Welcome to Races to Remember, a mini series brought to you by Sidepodcast. Across the course of seven short shows, we’re looking at some of the more memorable and record-breaking races that have occurred in Formula One’s vast history. We’ve already completed five recaps, so now it’s time for the sixth and today it’s the United States Grand Prix West of 1983.
The US Grand Prix was the second event of the 1983 season, taking place two weeks after the season opener in Brazil. Nelson Piquet had won the opening round for Brabham, and was thus leading the championship, with Niki Lauda and McLaren in second place. This early on in the season, however, it was all to play for.
The race took place at the Long Beach circuit in California, a track that had been significantly tweaked since the drivers had last been there the previous season. The difference in tyres created a stark split in qualifying, with Michelin struggling and Goodyear finding plenty of grip around the street track. Pirelli were somewhere in between.
Ferrari made the best use of qualifying, with teammates Patrick Tambay and Rene Arnoux on the front row together. Keke Rosberg and Jacques Laffite lined up on the second row in their Williams cars, whilst further back, Alan Jones qualified just outside the top ten. The 1980 champion had come out of retirement for a brief comeback with Arrows – this was his only race of the season, and he retired from it.
Much further down the order, the two McLarens nestled towards the back of the grid. John Watson outqualified Niki Lauda but only for 22nd compared to 23rd place.
When the race begin, Tambay manoeuvred his Ferrari into the lead, with Keke Rosberg snatching second place, although only momentarily before the Finn spun and lost a position. The retirements started early with two drivers spinning off and another succumbing to a gearbox problem. Rosberg moved back into second and mistimed an overtake for the lead, colliding with Tambay. The Ferrari was out of the race, and the Williams was knocked out shortly afterwards.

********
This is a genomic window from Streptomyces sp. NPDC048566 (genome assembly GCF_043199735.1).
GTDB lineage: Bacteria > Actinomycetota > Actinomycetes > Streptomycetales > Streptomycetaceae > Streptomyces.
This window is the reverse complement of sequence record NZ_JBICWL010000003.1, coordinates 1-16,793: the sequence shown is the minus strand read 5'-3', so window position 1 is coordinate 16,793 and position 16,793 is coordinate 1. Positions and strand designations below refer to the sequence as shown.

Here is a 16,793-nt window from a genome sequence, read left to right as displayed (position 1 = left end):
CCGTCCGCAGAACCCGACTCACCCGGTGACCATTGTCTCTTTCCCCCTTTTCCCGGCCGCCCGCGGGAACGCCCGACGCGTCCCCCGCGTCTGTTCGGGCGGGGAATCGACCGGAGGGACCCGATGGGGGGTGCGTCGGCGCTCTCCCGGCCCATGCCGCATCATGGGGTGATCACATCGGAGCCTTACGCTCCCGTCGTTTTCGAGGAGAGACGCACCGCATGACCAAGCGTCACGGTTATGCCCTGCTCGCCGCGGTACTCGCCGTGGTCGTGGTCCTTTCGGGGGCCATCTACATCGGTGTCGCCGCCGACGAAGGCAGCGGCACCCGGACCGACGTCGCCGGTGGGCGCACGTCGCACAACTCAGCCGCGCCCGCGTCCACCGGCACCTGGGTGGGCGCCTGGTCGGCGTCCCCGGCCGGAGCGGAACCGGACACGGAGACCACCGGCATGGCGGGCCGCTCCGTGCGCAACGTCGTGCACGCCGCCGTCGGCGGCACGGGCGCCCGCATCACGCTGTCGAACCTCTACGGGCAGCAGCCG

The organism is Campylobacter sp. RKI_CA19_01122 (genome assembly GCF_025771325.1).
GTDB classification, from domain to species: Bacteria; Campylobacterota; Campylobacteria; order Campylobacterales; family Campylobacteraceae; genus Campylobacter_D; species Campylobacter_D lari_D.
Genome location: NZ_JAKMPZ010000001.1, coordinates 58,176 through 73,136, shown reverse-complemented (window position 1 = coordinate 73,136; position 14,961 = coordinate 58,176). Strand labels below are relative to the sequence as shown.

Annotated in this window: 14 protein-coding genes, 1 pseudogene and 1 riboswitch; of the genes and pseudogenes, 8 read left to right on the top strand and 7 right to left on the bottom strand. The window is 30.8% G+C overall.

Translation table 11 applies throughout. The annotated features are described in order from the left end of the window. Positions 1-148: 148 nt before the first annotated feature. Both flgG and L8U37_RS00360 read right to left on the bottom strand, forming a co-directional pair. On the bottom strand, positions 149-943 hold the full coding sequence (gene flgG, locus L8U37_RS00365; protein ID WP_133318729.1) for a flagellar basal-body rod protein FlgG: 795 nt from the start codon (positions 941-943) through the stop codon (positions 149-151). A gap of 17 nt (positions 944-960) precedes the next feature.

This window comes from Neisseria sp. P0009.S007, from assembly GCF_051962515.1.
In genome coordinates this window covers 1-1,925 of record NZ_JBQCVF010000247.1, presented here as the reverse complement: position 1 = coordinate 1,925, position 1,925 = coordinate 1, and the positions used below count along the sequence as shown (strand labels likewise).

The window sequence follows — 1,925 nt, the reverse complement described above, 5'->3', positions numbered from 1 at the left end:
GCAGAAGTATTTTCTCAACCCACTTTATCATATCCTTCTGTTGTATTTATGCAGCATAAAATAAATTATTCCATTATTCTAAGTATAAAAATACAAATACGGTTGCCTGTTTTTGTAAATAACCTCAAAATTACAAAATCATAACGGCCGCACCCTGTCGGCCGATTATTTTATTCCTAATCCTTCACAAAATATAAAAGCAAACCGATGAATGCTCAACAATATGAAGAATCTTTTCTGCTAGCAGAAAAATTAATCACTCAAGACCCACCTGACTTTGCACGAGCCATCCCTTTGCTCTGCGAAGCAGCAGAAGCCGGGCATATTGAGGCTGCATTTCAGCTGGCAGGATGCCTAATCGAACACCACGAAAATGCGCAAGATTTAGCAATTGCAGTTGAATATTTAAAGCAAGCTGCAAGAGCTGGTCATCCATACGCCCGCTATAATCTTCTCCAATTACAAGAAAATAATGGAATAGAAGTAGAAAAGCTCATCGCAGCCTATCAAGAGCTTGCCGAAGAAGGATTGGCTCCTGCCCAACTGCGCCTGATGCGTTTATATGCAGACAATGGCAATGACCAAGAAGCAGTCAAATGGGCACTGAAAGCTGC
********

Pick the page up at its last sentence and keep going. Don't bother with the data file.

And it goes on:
Laffite moved into the lead in the second Williams, but amongst all the chaos, the two McLarens had surged through the field. Helped by superior pace and a further scattering of retirements (five mechanical issues, two driver errors, and one Alan Jones retiring due to feeling under par), the McLarens were soon putting pressure on the front runners. Where Michelin had struggled in qualifying, the rubber came to life on race day. Halfway through the race, Watson surged forward and overtook his teammate, and the pair then made their way forward and into the lead. Their dominance showed with Watson winning 27 seconds ahead of Lauda, who in turn was more than 40 seconds up on third place Arnoux.
Although Watson had picked up a reputation for racing hard and well, he only managed five victories of his more than 150 race starts. The US Grand Prix West win was his final top step appearance, but it’s notable for holding the record as the victory from furthest down on the grid. It’s also interesting, as John Watson himself put much of the win down to his preparation – training hard and eating well – something only just starting to come into fashion during the 1980s. He said in the previous week “we did all the exercises and the diet, and by the time we got to the weekend of the Grand Prix, I felt physically and mentally great.”
Watson finished on the podium twice more in 1983, but was disqualified from the final race for overtaking cars on the parade lap. It was his last full season in Formula One, but he made a comeback two years later at the European Grand Prix. Niki Lauda was recovering from an injured wrist, and McLaren drafted in his former teammate to replace him. Watson qualified 21st and finished 7th, just missing out on the points, and not quite matching his best finish from the 20s on the grid.
That’s all for this episode of Races to Remember, thank you for listening. Did you watch that race, or remember hearing about Watson’s amazing win? Do let me know in the comments on sidepodcast.com or email me Christine@sidepodcast.com. Tomorrow is our last show of the series, already, but hopefully it’ll be a good one. Do join me then for the final episode of Races to Remember.
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References Alan Jones
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